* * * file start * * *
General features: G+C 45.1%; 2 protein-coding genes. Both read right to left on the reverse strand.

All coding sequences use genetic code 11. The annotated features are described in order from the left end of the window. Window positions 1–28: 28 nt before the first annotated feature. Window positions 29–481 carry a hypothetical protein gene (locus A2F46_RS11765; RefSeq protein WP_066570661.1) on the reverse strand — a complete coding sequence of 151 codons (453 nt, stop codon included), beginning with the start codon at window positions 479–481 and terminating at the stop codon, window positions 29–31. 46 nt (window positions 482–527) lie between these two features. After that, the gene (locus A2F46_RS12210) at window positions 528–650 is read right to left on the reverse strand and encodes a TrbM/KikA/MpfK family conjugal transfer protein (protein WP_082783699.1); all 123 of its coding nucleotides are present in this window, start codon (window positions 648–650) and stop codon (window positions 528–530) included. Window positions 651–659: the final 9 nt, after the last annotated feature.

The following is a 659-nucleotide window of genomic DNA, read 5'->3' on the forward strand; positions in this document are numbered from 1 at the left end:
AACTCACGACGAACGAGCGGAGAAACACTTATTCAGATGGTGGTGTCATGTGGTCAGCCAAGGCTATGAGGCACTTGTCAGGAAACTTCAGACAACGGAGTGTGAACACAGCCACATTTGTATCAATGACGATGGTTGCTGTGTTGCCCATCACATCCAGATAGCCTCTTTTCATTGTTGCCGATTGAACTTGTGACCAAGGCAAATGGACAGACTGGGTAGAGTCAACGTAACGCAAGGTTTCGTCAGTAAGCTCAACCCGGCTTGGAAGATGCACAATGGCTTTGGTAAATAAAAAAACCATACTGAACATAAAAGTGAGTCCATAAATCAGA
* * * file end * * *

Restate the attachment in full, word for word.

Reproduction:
General features: G+C 45.1%; 2 protein-coding genes. Both read right to left on the reverse strand.

All coding sequences use genetic code 11. The annotated features are described in order from the left end of the window. Window positions 1–28: 28 nt before the first annotated feature. Window positions 29–481 carry a hypothetical protein gene (locus A2F46_RS11765; RefSeq protein WP_066570661.1) on the reverse strand — a complete coding sequence of 151 codons (453 nt, stop codon included), beginning with the start codon at window positions 479–481 and terminating at the stop codon, window positions 29–31. 46 nt (window positions 482–527) lie between these two features. After that, the gene (locus A2F46_RS12210) at window positions 528–650 is read right to left on the reverse strand and encodes a TrbM/KikA/MpfK family conjugal transfer protein (protein WP_082783699.1); all 123 of its coding nucleotides are present in this window, start codon (window positions 648–650) and stop codon (window positions 528–530) included. Window positions 651–659: the final 9 nt, after the last annotated feature.

The following is a 659-nucleotide window of genomic DNA, read 5'->3' on the forward strand; positions in this document are numbered from 1 at the left end:
AACTCACGACGAACGAGCGGAGAAACACTTATTCAGATGGTGGTGTCATGTGGTCAGCCAAGGCTATGAGGCACTTGTCAGGAAACTTCAGACAACGGAGTGTGAACACAGCCACATTTGTATCAATGACGATGGTTGCTGTGTTGCCCATCACATCCAGATAGCCTCTTTTCATTGTTGCCGATTGAACTTGTGACCAAGGCAAATGGACAGACTGGGTAGAGTCAACGTAACGCAAGGTTTCGTCAGTAAGCTCAACCCGGCTTGGAAGATGCACAATGGCTTTGGTAAATAAAAAAACCATACTGAACATAAAAGTGAGTCCATAAATCAGA